AverMedia Live Gamer Mini GC311 review
Value for money, simple and to-the-point.
AverMedia has launched one of the most compact gaming capture cards that promises to deliver great value despite its small size. Generally, gamers tend to think of internal capture cards and PCIe compliant solutions, but the Live Gamer Mini takes a different approach that is bound to trigger your intrigue if you are in the market for a capture card.
Size matters, or does it?
The Live Gamer Mini from the outset tries to defy the notion that size matters. It is only slightly bigger than a standard 3.5 x 2-inch business card but packs a lot of punch that makes it a highly capable device. In fact, the Live Gamer Mini is so compact you can carry it in your pocket without any issues.
Coming to the specifics of the Live Gamer Mini, you get the capture card and a USB 2.0 Type-A to MicroUSB cable bundled in the box. There is a handy quick guide to get you started, in addition to the warranty card.
In terms of capabilities, the Live Gamer Mini supports a max resolution of 1080p at 60fps. You can go all the way down to 480p if you need to, and the recording is done in MPEG-4 format.
While getting started, I had my concerns with the fact that the Live Gamer Mini only supported USB 2.0 and not USB 3.0, which would have been ideal for gaming captures. In practice, though, this wasn’t much of a concern as the card was able to capture the entire content with decent speeds.
On Windows devices, the Live Gamer Mini lets you capture footage using AverMedia’s RECentral software. In theory, the setup should be simple and the capture process straightforward.
While the Live Gamer Mini itself is a nice, compact card, there are a few issues with RECentral when you initially set it up. For one, the default profile might not be the best – at least it wasn’t in my experience. The first couple of videos that I captured had some strange artefacts in a couple of places, although the rest of the footage was just fine.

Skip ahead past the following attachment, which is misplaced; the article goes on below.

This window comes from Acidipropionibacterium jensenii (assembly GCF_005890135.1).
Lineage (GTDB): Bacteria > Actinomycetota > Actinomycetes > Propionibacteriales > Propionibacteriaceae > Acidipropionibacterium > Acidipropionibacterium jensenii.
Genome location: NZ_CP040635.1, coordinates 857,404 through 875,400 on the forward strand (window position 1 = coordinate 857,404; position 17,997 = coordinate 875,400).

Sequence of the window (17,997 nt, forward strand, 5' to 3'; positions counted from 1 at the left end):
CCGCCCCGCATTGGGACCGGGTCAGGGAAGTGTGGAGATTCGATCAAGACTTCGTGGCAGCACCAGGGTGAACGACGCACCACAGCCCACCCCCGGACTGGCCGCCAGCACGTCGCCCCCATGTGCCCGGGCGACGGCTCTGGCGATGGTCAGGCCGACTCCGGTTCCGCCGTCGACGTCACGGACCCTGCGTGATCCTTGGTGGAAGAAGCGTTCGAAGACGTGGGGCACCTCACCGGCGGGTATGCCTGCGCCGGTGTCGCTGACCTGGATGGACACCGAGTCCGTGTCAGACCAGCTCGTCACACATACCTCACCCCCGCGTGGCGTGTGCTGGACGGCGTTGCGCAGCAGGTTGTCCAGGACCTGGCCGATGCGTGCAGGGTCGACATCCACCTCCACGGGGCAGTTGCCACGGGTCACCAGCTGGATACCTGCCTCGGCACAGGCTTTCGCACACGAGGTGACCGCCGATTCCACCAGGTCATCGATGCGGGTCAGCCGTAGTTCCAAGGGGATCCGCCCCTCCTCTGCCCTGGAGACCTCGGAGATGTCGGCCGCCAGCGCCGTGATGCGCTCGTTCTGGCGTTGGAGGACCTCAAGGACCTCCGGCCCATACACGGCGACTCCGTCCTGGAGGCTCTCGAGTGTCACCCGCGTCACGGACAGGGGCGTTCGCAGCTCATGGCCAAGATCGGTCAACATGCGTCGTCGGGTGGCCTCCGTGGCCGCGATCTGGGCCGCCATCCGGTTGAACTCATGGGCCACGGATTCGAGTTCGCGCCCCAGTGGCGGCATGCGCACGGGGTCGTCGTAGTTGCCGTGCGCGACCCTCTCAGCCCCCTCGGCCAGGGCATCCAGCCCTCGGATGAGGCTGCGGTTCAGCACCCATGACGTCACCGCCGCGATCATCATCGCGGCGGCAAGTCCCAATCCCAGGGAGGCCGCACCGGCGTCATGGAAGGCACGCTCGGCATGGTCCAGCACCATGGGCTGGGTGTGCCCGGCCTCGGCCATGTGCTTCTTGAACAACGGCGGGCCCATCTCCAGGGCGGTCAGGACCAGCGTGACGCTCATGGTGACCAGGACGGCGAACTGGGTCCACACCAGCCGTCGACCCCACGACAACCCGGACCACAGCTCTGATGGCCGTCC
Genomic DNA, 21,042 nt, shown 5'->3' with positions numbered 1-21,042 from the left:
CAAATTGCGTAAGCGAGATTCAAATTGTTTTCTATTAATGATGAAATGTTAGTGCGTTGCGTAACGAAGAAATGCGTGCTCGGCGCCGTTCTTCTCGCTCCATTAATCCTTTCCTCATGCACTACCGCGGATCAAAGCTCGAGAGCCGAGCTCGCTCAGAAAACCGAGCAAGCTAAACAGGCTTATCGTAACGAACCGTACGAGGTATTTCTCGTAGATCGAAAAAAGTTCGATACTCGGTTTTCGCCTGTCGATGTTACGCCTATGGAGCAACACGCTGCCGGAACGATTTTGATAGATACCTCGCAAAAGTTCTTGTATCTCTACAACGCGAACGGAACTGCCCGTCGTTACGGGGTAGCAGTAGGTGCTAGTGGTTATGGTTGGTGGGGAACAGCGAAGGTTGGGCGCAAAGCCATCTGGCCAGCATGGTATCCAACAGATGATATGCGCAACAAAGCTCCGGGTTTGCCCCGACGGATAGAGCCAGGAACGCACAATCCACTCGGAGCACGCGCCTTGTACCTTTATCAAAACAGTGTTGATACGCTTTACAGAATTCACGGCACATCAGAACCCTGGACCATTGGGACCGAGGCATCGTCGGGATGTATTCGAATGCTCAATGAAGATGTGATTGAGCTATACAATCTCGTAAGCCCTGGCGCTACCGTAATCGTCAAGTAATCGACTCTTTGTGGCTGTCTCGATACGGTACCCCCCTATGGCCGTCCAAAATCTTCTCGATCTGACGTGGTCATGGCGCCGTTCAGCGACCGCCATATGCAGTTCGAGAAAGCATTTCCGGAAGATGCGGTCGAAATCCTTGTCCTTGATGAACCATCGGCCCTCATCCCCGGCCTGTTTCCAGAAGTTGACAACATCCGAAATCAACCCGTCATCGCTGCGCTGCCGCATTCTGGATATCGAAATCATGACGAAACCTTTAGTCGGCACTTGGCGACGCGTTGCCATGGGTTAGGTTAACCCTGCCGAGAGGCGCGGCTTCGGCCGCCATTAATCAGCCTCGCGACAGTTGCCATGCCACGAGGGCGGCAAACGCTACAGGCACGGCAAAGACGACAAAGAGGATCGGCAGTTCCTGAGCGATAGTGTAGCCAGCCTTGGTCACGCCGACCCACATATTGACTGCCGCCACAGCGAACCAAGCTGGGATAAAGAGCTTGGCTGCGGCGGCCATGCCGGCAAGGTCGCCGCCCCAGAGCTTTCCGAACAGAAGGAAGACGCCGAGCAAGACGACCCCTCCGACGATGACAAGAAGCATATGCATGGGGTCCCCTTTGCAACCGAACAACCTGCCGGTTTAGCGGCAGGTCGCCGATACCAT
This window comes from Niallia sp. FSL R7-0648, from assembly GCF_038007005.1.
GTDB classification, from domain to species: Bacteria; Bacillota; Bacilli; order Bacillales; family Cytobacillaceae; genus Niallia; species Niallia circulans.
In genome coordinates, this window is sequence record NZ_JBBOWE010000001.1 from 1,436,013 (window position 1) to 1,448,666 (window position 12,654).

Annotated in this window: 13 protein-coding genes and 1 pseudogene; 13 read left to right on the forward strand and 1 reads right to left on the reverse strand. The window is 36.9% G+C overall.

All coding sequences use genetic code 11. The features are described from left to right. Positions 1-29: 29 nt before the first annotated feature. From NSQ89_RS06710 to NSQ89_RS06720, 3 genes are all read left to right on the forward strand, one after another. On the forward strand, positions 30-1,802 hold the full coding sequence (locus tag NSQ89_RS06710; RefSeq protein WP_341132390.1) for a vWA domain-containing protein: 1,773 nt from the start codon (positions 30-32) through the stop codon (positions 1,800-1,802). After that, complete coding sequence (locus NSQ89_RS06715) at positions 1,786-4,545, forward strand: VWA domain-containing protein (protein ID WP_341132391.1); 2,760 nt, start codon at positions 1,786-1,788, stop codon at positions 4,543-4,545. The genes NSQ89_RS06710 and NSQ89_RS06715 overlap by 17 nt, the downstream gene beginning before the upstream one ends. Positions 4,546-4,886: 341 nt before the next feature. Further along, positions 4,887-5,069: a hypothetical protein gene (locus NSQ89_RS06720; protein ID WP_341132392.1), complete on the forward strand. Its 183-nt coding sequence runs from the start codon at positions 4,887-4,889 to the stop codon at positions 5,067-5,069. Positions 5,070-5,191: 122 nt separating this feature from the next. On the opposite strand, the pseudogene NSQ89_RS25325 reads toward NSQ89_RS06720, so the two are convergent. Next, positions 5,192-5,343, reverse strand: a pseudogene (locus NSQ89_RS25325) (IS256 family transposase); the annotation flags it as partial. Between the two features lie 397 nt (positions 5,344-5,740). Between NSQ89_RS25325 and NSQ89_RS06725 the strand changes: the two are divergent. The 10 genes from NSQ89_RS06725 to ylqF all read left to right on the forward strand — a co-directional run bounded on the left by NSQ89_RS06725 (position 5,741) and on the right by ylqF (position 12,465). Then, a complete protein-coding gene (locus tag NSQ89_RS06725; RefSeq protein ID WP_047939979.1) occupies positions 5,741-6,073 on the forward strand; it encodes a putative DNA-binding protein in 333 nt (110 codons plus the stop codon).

Deleting the default profile and setting up a new one seems to have ironed out that problem. Although it is a pretty minor issue once you sort it out, it can be easily addressed with an updated version of RECentral.
Once sorted, the entire capture process is a breeze. The Live Gamer Mini also ships with an onboard encoder, so if your system is not beefy enough, it can pick up some of the slack.
When you launch the RECentral software for the first time, you are asked if you want to record or stream content. The record option has two capture modes – single and multi-mode.
While the single mode is straightforward capture, the multi-mode allows you to manipulate the screen frame that needs to be captured. It also allows you to import and superimpose an image on to the capture. This is useful for when you want to watermark or brand a recording.
The Stream mode allows you to stream live on Twitch, YouTube, Smashcast, Mixer, Douyu and Niconico.
The AverMedia Live Gamer Mini is a compact, no-nonsense capture card that works as advertised. Once you set up the RECentral software to your liking, the entire process is a breeze and you can get going with a couple of taps.
The presence of an onboard decoder is also a welcome addition. The compact size and the decent build quality of the card leaves nothing to complain about, either.
There are a couple of limitations, though, that might put off some of you. The first one is the 1080p at 60fps recording – if you play at a higher resolution, the Live Gamer Mini won’t be useful. The other limitation is USB 2.0 transfer speeds, which can be a bottleneck.
However, at a price of Rs 14,999, the Live Gamer Mini is a good option, especially when you consider the competition.